Another area that requires a great deal of planning and preparation is the establishment of rally points. These common meeting areas are absolute necessities - and so is their security. It doesn't do any good to have a secure meeting place if a security risk type has the coordinates (that you gave him/her). Again, you may have good reason to be proud of your planning and foresight, but don't negate your genius through lack of common sense. ORP's are established for security reasons during unusual emergency conditions and you don't want to defeat their purpose.
You may have an extraction plan in place to get team members out of a tight spot - how you plan to do this should be a matter of high security also. There are intricate arrangements involved in this area - and the slightest glitch can mean disaster. Don't risk the lives of your team members.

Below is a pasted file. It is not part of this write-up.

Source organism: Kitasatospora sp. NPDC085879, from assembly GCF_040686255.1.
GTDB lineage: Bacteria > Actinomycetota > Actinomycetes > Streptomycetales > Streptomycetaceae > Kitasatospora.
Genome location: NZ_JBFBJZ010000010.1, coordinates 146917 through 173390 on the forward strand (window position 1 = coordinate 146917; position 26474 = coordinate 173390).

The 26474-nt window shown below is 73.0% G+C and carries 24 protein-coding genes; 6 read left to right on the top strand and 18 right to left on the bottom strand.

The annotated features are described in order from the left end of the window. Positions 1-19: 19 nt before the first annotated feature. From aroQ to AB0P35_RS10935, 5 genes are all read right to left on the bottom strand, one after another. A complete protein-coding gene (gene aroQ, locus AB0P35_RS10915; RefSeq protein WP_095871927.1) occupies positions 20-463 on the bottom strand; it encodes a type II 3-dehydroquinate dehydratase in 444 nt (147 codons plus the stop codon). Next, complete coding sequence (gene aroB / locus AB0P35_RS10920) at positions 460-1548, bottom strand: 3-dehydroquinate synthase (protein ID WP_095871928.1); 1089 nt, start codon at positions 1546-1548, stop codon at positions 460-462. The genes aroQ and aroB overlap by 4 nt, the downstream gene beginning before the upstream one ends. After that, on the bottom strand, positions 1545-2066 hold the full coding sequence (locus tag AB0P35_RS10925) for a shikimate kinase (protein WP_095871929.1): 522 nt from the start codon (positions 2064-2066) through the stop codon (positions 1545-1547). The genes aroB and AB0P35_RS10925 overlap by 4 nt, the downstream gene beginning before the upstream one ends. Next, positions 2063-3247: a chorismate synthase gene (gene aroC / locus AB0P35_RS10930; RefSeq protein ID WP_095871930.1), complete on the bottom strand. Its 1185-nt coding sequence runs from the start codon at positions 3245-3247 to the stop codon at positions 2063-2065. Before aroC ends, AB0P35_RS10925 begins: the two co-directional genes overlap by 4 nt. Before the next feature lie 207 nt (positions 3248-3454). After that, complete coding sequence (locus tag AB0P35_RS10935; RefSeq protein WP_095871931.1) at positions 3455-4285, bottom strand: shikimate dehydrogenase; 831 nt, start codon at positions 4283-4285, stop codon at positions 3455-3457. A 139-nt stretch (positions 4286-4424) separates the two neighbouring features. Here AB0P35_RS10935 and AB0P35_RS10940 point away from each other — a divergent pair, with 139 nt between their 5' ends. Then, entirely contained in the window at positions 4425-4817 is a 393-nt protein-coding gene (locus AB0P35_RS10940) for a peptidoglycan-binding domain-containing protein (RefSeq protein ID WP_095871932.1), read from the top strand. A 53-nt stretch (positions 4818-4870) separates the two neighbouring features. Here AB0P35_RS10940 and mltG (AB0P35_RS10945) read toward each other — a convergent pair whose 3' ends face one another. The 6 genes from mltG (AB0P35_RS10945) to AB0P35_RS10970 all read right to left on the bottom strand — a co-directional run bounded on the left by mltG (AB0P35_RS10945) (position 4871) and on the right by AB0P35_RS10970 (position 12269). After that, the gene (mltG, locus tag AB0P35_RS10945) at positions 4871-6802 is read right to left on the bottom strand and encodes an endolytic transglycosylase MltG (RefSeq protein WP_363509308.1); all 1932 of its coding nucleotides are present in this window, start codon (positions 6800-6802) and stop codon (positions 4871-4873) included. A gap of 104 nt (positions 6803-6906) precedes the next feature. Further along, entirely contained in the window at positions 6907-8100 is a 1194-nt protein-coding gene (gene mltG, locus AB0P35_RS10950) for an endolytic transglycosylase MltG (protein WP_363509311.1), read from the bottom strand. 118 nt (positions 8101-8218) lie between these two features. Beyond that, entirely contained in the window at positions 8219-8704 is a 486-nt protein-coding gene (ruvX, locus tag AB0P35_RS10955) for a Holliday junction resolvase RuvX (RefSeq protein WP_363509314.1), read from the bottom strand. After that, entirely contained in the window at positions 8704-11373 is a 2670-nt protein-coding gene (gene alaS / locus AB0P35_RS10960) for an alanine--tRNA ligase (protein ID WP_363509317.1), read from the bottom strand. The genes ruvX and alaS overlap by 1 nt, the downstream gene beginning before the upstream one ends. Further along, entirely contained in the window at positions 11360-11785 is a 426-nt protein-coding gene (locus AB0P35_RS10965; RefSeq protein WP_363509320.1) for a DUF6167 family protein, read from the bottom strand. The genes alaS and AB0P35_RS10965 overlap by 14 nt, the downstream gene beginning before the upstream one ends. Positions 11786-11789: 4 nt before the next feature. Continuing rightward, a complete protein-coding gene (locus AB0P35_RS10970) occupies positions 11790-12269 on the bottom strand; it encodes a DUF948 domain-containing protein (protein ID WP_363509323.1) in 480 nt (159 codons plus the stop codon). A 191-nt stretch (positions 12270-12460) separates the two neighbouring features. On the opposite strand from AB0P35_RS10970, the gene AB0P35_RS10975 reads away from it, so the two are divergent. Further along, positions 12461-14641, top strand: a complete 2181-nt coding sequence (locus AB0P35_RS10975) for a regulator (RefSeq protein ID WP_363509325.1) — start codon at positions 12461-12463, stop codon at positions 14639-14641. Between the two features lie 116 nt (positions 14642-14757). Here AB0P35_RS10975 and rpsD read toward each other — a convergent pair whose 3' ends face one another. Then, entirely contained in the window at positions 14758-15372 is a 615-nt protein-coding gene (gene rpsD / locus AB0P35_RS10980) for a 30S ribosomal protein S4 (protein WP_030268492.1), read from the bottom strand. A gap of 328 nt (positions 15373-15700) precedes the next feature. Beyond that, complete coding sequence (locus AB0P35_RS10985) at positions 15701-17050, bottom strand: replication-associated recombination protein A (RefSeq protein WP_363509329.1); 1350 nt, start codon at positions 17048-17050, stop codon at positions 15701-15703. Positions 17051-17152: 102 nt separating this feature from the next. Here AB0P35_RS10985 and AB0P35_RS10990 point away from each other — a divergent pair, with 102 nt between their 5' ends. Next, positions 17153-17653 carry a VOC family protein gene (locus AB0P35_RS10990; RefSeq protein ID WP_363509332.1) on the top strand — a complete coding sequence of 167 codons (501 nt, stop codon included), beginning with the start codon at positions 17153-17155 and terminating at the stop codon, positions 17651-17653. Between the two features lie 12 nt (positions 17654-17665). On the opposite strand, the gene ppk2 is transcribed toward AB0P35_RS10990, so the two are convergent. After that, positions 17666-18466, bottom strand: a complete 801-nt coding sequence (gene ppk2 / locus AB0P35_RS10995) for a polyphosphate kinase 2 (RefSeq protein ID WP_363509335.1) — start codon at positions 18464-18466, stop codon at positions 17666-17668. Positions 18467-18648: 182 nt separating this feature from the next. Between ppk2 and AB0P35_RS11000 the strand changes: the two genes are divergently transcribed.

Security Risks - Preventing/Eliminating
Security risks can develop in the best of teams - people change and it's not always for the better. That person you thought you knew so well can turn out to be more than merely annoying - a penchant for digging into personal business can be downright dangerous if the information uncovered is of a sensitive nature. Beware the person who asks questions that tickle your early warning system funny bone - disassociate yourself from a person who even casually looks through your personal effects, be those papers on your desk or your directory structure (if they happen to be using your computer). Time is the key to forming trust - and there is no substitute for time. It's easier to keep people out of the loop than to remove them from that loop.